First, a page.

Perfect Friday (1970) ****

Delicious caper movie. Under-rated and largely dismissed because a) it is very British, b) audiences preferred Stanley Baker in an action film like Zulu (1964) and c) it appeared a year after the action-driven heist picture The Italian Job. So many black marks you might think it was an automatic candidate for relegation.

But, in fact, it is a delight, a gem that never outstays its welcome and, furthermore, elicits tremendously enjoyable performances from the three principals, with the added bonus, I guess, of the costume budget being much reduced by Ursula Andress prancing around so much in the nude.

Mr Graham (Stanley Baker) is an uptight, bowler-hatted, spectacled, unmarried, straitlaced banking executive. That’s too fancy a title for his job. He’s not the manager, he’s not even the deputy, he’s the deputy to the deputy (here called an “under-manager”) and his sole joy in life appears to be granting or refusing overdrafts, an action that might, to one of life’s smidgeons, be construed as an exercise in power.

One of his clients is uber-sexy Lady Britt Dorset (Ursula Andress) who, while living in penury, manages to swan around in the most divine outfits and a swanky sports car, mostly as the result of his overdrafts. Although he believes he is tough and worldly it never occurs to him to wonder how his client has the wherewithal to repay the overdrafts.

She is married, but to the equally poverty-stricken Lord Nicholas Dorset (David Warner) whose sole income derives from a daily payment from sitting in the House of Lords and schemes such as attaching his name to a restaurant chain.

It doesn’t strike Mr Graham as particularly odd that Britt takes a fancy to him, infidelity appearing to be written into her marriage vows. And it’s not long before the deputy deputy manager starts to wonder how he might turn this relationship into something more permanent. So he comes up with a clever caper, a three-man job, or more correctly a two-man one-woman job. He’s going to steal £300,000, split three ways, from his bank. Nicholas will pose as a bank inspector, Britt will be the one who physically removes the cash and Mr Graham, naturally, will take on the role of criminal mastermind, finding a way to get hold of the necessary duplicate keys and over-riding the usual security concerns.

For a good while most of the plan consists of keeping the husband out of the way, sent on various “missions” across the country and abroad, to give Mr Graham time to enjoy making love to the wife. There’s an occasional hiccup to the plan, but mostly it appears to be running smoothly.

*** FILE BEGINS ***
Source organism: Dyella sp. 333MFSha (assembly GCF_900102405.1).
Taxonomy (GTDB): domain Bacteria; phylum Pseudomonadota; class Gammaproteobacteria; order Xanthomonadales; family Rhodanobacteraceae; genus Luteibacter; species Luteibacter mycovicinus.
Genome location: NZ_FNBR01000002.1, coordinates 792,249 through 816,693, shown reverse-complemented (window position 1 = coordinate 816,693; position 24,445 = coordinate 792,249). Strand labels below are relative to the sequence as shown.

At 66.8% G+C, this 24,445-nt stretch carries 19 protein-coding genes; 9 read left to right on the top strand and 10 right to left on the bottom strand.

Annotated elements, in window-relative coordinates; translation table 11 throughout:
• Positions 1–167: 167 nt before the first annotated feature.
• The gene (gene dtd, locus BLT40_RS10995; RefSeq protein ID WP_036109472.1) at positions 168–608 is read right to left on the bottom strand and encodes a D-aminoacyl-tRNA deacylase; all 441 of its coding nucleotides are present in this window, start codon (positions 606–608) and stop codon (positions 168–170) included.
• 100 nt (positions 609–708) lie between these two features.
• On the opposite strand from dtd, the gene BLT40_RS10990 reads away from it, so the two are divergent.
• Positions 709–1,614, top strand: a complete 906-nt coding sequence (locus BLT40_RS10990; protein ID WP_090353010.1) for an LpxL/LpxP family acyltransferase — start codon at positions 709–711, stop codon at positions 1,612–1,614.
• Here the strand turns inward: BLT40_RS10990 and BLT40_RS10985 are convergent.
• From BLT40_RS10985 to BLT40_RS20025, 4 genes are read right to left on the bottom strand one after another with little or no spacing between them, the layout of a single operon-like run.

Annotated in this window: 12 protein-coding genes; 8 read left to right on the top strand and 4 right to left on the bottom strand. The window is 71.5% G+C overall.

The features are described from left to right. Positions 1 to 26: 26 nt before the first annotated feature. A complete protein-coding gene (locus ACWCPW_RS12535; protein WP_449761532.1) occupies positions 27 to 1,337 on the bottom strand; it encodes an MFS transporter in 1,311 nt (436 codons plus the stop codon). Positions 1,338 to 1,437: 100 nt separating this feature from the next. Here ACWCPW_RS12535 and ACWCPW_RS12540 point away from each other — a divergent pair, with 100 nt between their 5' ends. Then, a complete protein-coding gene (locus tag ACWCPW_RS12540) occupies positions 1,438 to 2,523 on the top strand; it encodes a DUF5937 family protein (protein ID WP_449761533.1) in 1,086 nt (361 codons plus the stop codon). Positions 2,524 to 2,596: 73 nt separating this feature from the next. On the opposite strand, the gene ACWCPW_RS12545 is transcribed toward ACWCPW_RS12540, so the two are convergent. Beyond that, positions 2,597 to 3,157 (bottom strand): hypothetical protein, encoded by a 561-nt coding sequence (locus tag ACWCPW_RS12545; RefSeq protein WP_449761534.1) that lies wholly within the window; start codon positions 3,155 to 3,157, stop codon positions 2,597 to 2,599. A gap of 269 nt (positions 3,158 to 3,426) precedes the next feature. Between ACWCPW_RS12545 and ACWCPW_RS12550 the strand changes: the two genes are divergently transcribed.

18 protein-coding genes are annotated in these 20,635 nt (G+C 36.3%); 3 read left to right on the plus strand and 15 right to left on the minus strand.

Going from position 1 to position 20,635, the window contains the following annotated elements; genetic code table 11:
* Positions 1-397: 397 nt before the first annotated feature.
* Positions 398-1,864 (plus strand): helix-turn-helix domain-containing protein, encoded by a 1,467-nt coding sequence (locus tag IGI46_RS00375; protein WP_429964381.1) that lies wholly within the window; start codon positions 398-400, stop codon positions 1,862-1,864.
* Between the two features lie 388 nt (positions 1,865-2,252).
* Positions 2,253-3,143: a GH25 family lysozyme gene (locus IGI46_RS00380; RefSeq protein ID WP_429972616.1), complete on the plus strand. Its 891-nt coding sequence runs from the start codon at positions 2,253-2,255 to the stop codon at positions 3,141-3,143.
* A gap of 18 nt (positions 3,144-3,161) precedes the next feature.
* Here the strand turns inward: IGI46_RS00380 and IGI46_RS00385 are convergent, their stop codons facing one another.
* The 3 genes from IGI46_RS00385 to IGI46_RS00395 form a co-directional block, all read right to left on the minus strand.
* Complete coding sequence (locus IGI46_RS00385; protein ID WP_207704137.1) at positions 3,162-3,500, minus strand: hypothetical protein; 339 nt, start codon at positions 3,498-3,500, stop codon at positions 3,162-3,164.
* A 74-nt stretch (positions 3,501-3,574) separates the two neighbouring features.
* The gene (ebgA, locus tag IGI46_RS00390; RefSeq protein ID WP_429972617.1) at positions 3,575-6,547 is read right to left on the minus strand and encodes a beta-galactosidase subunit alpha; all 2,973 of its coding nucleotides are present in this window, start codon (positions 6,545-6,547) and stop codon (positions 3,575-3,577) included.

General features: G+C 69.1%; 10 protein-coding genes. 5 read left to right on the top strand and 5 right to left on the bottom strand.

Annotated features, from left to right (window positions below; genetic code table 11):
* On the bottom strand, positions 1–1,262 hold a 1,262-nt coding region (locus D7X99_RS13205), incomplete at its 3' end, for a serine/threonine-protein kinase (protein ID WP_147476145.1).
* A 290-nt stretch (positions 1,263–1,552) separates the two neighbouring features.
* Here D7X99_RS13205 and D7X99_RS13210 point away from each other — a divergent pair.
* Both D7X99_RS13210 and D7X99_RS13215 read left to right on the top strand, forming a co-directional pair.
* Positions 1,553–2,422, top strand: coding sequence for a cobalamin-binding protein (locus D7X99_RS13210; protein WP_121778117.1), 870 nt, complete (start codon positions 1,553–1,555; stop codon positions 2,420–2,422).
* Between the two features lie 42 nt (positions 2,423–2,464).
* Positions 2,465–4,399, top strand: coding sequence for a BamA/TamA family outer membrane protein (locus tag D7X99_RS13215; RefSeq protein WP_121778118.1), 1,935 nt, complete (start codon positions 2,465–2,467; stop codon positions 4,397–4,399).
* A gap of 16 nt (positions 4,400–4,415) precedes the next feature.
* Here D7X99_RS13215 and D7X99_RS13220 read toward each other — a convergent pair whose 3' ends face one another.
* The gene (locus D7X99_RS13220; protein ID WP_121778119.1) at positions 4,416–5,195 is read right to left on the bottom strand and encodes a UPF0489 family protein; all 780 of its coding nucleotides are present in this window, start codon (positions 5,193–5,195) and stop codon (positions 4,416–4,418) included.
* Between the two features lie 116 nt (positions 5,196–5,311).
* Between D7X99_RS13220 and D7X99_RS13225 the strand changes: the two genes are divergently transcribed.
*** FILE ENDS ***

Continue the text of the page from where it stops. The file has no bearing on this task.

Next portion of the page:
Except, as you might imagine, double cross is afoot. Mr Graham would like to purloin the husband’s share, all the more to set up cosy home somewhere abroad with the wife. And, as you might expect, there’s a sting in the tale.

But this is all so effortlessly done, tremendous tension as the robbery is carried out in complete silence (as was by now par for the course), jaunty music intervening at other times, the combination of the three opposites making for a delightful scenario, the stuffy manager at odds with the lazy, louche husband, and an unlikely companion for the sexy, apparently docile, wife.

Some clever directorial touches from Peter Hall (Three into Two Won’t Go, 1967) provide unexpected zest, but primarily this is a comedy of manners shifted onto the heist plane. And the best thing about it is the performances.

Ursula Andress (The Blue Max, 1966), here taking top billing, delivers her best-ever performance, the sexy front concealing a clever brain, easily manipulating lover and husband, deceit embedded in her genes, the hard-coiled core hidden from view, as she indulges both herself and her paramour.

Stanley Baker is superb, almost in Accident (1966) stiff upper lip mode, but without, until sex triggers criminality, that character’s free-wheeling attitude and immorality. He lives his entire life in a glass booth, observing and being observed, working within an arcane code of practices, not believing that he, of all people, could actually break the rules.

But David Warner (Titanic, 1997) steals the show as a bored upper-class lord who wants nothing more than a quiet life paid for by someone else and who almost throws a hissy fit when, as part of his role, he is forced to wear clothes he finds demeaning. If it wasn’t for the prize, this whole enterprise would be so much beneath him, and he doesn’t even have the satisfaction of being able to put this underling in his place.

Sheer enjoyment.

Author: Brian Hannan

I am a published author of books about film - over a dozen to my name, the latest being "When Women Ruled Hollywood." As the title of the blog suggests, this is a site devoted to movies of the 1960s but since I go to the movies twice a week - an old-fashioned double-bill of my own choosing - I might occasionally slip in a review of a contemporary picture.

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